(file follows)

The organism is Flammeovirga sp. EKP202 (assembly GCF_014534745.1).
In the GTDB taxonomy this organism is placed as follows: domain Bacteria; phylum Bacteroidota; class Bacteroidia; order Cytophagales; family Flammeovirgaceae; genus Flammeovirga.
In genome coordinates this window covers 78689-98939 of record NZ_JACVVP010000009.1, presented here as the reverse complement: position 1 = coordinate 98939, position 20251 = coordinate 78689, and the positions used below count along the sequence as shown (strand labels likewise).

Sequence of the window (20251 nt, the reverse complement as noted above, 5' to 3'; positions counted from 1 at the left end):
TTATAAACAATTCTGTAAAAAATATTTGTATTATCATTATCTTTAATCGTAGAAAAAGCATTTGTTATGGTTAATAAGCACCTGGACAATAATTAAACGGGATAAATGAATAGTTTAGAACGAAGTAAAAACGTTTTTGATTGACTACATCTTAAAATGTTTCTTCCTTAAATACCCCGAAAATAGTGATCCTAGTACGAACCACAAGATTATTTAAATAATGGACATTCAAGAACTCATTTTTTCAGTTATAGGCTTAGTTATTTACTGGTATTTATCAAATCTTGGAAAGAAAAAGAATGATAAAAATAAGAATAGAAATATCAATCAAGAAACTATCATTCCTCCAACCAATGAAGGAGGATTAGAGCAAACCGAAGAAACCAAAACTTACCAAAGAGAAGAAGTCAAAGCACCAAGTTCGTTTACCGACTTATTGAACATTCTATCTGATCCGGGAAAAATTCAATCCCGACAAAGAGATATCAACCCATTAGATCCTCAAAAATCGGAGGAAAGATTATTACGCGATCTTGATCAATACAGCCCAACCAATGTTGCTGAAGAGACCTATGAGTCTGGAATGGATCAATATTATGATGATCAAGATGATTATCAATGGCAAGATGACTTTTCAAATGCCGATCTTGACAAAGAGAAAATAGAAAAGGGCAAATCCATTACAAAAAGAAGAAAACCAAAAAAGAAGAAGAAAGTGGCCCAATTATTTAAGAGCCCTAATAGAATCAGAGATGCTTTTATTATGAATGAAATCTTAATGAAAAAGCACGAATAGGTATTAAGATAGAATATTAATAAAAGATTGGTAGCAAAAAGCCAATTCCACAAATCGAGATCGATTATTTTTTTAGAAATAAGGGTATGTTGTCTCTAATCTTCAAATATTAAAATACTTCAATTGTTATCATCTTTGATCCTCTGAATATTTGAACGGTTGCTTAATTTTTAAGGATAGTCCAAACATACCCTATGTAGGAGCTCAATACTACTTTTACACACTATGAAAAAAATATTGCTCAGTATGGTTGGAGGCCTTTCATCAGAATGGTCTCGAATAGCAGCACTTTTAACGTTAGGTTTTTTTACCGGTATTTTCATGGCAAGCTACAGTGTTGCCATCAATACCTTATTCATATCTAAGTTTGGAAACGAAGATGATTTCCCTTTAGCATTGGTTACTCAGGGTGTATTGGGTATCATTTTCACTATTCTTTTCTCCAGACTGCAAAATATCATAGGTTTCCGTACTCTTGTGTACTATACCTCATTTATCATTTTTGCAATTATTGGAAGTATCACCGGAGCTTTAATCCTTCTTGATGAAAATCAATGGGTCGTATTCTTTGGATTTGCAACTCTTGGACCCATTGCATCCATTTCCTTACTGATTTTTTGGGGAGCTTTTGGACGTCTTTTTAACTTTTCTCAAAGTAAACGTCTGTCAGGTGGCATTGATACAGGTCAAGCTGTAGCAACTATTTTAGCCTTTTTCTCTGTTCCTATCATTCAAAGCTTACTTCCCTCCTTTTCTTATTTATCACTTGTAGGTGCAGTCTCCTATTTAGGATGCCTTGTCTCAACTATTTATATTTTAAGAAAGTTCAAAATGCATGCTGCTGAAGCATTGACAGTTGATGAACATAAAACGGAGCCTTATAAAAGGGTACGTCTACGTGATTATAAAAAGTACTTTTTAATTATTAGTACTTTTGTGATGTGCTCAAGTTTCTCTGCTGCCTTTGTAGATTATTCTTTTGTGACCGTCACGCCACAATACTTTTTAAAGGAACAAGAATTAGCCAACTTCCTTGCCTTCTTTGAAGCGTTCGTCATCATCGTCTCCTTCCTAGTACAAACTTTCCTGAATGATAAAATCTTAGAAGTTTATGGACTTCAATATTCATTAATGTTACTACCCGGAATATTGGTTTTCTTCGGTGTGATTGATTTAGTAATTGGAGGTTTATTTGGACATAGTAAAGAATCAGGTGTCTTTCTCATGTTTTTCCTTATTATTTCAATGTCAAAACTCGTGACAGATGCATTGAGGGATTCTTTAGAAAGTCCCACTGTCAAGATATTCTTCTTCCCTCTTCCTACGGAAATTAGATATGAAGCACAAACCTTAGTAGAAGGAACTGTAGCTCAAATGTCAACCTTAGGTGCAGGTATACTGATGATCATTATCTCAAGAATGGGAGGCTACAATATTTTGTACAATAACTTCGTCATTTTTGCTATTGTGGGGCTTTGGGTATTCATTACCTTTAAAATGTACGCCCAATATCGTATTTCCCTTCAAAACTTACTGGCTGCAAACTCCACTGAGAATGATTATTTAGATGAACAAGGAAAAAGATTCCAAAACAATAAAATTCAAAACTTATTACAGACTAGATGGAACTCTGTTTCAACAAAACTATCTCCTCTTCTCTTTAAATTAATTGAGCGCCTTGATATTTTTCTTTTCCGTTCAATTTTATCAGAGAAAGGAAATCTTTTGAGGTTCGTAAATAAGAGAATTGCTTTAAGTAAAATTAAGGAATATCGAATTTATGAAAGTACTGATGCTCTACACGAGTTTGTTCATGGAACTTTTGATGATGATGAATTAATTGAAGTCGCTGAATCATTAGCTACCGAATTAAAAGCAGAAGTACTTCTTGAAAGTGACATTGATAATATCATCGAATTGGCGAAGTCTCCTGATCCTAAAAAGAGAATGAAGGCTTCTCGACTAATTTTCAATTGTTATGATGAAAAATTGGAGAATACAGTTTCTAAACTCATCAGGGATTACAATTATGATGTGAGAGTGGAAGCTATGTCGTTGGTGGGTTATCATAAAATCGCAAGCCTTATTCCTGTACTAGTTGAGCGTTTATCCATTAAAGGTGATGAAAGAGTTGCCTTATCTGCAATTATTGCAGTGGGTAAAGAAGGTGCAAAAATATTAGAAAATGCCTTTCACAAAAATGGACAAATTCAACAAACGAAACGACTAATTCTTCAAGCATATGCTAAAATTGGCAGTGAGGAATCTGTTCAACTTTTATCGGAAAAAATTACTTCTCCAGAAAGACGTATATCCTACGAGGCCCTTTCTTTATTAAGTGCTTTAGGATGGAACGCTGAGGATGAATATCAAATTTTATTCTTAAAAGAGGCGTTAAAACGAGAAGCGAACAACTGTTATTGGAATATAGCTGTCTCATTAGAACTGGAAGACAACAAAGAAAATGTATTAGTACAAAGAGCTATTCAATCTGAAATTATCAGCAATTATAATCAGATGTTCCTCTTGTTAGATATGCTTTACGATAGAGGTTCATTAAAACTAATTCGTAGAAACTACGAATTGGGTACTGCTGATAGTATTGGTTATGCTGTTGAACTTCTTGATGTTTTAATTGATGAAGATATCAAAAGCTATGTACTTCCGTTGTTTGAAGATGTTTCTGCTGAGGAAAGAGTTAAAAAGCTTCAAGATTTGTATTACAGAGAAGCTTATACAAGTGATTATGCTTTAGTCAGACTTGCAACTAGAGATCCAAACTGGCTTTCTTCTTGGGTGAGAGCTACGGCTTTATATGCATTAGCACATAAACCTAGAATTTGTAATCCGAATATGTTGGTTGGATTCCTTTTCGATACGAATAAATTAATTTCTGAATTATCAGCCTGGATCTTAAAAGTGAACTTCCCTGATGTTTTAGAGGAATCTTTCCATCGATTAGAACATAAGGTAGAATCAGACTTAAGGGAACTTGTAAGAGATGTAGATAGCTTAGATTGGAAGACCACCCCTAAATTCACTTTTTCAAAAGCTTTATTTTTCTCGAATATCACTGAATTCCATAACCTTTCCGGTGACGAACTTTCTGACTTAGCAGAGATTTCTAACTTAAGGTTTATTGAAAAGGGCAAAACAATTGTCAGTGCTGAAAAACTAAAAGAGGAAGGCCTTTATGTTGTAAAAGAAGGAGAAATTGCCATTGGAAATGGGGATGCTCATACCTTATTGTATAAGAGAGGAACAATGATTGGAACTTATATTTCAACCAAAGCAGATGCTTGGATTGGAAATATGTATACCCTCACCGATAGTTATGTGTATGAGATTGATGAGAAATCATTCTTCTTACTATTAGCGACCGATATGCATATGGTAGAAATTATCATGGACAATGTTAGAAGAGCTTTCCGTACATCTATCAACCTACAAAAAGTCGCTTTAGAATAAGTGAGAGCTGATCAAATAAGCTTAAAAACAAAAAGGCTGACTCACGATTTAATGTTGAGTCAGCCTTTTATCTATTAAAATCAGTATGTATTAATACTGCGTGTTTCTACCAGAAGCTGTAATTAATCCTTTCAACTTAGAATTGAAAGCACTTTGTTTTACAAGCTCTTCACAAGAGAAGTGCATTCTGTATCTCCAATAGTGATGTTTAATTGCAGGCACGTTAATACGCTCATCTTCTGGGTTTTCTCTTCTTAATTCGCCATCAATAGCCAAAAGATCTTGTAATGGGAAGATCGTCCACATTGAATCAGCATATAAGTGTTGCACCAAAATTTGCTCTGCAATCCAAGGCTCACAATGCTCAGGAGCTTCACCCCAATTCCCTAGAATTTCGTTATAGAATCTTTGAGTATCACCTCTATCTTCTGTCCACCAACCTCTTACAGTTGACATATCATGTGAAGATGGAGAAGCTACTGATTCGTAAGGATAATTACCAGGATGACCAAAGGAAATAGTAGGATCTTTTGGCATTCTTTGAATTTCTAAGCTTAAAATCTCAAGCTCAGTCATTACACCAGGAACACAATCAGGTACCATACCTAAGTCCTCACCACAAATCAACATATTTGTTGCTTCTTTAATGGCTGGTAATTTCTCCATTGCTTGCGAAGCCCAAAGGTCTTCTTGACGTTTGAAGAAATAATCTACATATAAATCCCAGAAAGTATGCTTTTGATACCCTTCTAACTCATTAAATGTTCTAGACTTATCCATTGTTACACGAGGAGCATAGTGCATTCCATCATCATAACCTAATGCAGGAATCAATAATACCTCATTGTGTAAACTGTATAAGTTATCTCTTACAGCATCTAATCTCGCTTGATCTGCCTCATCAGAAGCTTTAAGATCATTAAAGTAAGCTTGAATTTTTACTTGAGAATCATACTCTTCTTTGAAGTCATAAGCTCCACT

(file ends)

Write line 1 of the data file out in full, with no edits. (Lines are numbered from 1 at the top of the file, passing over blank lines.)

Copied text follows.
The organism is Flammeovirga sp. EKP202 (assembly GCF_014534745.1).